What you don’t want to hear

A building inspection is par for the course when buying a property. What are the findings that you don’t want? Simon Webster investigates.

No property is perfect, and almost all building reports will point out some faults. But what are the big issues that should set alarm bells ringing?

We asked building inspectors in Sydney, Melbourne and Brisbane to tell us the worst things that a building inspection can find. These problems might not put you off buying altogether, but they may lead you to seek a reduction on the asking price. And they will certainly make you glad you got that inspection.

Subsidence

Subsidence, aka a sinking house, is fixable, but is “the most expensive problem to fix”, says Mike Heathcote, owner of Building Masters Inspections, Melbourne.

It’s usually caused by groundwater, rainwater or stormwater getting in around the footings of the house, Heathcote says. It is exacerbated by soil, pavings and landscaping that raise the height of the ground around the house, and can block subfloor ventilation.

Fixing the problem may involve “excavation to get the ground level correct, then installation of an effective stormwater system so water that lands on the roof and surface area around the property is removed from the site”.

Add to that repaving, landscaping, jacking up the house to get it level and replastering to repair cracks in walls.

Costs vary from $10,000 to $200,000, Heathcote says.

Mickey Perret, a director with Sydney-based Houspect NSW, says any problems to do with foundations are potential big-money items. “It could be subsidence, land slippage, or inadequate construction methods. If you’ve got a problem with your foundations, slab or footing that’s causing your house to effectively break apart, that’s not good.”

Termites

Most termite problems are minor and easily and cheaply resolved, Perret says. But a serious infestation can be an expensive problem to fix.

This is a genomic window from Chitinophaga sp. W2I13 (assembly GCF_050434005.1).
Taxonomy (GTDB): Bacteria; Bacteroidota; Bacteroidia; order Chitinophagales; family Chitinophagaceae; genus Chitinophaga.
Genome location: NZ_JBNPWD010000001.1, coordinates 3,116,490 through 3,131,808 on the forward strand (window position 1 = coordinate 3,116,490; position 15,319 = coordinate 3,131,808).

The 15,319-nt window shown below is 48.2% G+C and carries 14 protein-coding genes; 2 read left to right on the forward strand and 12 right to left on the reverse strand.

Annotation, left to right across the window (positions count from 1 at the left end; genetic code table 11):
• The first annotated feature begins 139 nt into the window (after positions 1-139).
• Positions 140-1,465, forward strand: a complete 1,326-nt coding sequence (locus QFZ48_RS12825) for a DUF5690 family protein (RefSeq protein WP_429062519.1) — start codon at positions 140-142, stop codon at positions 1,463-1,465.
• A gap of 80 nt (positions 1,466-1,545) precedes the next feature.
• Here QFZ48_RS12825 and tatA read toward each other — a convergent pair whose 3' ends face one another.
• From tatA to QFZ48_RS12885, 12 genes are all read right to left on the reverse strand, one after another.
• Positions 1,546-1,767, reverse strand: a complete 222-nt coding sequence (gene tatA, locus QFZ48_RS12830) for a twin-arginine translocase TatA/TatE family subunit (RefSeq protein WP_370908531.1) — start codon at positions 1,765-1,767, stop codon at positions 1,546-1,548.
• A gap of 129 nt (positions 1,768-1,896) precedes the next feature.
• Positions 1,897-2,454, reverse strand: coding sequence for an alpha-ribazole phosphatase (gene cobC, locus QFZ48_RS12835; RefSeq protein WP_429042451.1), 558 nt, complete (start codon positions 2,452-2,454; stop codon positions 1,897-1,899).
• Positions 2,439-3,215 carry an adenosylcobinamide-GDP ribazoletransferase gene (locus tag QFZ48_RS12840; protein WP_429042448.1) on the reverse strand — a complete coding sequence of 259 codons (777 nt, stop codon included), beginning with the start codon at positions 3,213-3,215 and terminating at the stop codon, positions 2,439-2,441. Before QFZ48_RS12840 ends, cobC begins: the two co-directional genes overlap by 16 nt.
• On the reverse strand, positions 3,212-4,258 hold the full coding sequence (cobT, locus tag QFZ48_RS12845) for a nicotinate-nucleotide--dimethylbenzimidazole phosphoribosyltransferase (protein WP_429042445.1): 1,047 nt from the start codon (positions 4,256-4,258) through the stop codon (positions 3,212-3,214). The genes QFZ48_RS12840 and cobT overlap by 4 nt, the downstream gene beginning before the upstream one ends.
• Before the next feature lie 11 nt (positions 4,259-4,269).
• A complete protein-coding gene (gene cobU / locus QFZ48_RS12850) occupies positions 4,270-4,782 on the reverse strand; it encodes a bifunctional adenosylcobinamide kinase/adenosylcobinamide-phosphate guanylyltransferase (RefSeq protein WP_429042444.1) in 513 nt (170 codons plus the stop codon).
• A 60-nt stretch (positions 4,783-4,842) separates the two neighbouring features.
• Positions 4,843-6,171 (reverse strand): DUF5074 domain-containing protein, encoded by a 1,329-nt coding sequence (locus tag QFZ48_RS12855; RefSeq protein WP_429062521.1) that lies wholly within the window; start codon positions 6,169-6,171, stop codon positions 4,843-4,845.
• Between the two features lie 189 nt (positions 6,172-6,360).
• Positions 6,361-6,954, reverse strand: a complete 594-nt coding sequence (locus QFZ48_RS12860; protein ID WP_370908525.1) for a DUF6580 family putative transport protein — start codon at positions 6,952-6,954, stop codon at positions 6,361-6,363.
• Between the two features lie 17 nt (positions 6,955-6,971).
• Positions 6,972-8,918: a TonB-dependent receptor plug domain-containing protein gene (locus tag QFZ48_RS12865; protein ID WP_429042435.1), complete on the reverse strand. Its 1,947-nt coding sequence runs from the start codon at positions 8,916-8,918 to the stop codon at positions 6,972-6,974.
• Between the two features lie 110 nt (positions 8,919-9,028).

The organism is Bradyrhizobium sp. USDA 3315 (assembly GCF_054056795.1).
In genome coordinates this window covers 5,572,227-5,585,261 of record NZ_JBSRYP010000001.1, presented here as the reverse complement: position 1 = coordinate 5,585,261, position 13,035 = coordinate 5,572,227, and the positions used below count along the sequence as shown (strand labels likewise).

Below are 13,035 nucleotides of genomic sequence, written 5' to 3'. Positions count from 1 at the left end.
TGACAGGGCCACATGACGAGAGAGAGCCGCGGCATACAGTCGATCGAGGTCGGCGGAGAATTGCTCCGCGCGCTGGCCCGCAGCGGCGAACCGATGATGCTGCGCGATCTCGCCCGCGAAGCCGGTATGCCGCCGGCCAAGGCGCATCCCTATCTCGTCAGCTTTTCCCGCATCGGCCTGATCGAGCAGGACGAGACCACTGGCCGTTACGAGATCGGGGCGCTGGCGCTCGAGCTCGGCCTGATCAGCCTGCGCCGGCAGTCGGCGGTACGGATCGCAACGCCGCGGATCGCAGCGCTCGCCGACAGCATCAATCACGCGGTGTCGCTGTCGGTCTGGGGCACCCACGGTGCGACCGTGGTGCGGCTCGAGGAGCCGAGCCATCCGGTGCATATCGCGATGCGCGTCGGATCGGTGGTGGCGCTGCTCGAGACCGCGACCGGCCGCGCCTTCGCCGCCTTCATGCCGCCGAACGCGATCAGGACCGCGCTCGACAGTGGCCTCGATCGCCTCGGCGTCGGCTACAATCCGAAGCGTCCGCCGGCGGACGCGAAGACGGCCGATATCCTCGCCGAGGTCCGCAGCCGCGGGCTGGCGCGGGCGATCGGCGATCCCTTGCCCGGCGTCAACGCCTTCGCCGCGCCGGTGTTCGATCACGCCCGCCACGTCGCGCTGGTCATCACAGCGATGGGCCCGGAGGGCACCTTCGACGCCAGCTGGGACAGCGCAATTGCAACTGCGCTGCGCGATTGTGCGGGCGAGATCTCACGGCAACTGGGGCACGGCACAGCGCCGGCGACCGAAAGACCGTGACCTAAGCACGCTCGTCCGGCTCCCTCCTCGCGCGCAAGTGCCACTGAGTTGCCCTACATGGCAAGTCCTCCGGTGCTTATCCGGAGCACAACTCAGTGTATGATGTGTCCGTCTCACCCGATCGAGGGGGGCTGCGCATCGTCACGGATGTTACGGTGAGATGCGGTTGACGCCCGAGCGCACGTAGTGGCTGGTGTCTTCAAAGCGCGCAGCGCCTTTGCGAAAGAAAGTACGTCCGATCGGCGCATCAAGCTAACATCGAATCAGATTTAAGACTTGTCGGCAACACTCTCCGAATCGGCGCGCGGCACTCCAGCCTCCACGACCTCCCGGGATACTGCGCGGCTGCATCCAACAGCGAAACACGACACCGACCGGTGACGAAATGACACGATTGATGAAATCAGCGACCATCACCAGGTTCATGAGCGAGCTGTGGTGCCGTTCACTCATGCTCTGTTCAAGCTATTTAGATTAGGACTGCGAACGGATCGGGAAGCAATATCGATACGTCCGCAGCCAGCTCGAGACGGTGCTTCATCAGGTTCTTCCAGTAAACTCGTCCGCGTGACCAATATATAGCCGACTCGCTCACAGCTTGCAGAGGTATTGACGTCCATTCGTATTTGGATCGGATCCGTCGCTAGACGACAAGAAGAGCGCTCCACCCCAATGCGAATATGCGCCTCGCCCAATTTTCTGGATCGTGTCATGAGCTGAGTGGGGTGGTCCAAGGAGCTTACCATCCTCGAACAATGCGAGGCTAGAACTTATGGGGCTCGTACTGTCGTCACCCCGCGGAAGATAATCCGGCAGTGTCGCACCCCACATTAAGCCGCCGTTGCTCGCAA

“At worst, termites can render any wood-framed structure to be structurally unsound, dangerous and uninhabitable,” he says.

Other pests, such as rats and even possums, might not do enough damage to warrant demolition, but they can be bad news, Perret says. “They are usually not expensive problems to fix but there can be health and safety issues … trust me, I don’t think there’s an effective way to get the smell of possum urine out of a house.”

Damp

Rising damp, roof leaks and shower leaks are also issues to watch out for, says Martin Slater, director of BPI Brisbane.

Rising damp may lead to wood decay and mould, and require a new external membrane be added to the house, with a repair bill potentially adding up to $50,000, Slater says.

Roof leaks can also lead to big issues, causing wood decay to internal frames that might not be visible. “It might cause a ceiling to drop, and cause mould, which could be a health hazard.”

Shower leaks can be more serious than they appear. “Old houses didn’t have sufficient waterfproofing behind the tiles. Sometimes people do bathroom renovations on their own and haven’t put any waterproof membrane down. It just takes time for water to get through tiles and if there’s no membrane it rots the floor.” Which leads us to…

Timber rot

Whether caused by water, the use of inappropriate timber in construction, termites or poorly done renovations, timber rot is a potentially expensive problem to have, the experts agree.

One thing to watch out for is weatherboards that have been fitted without weatherproof-priming the end grains. Rainwater quickly gets in, Heathcote says. “If 30 to 50 per cent of the boards need replacing, the cost can be $15,000 to $20,000.”

Timber rot problems are generally cheaper to fix than problems affecting foundations, says Perret, but could run into the tens of thousands if, say, a major beam needs replacing.

 

Important information: This article is for general information purposes only. It has been prepared without considering your objectives, financial situation or needs. You should, before acting on the advice, consider its appropriateness to your circumstances. Commonwealth Bank of Australia ABN 48 123 123 124.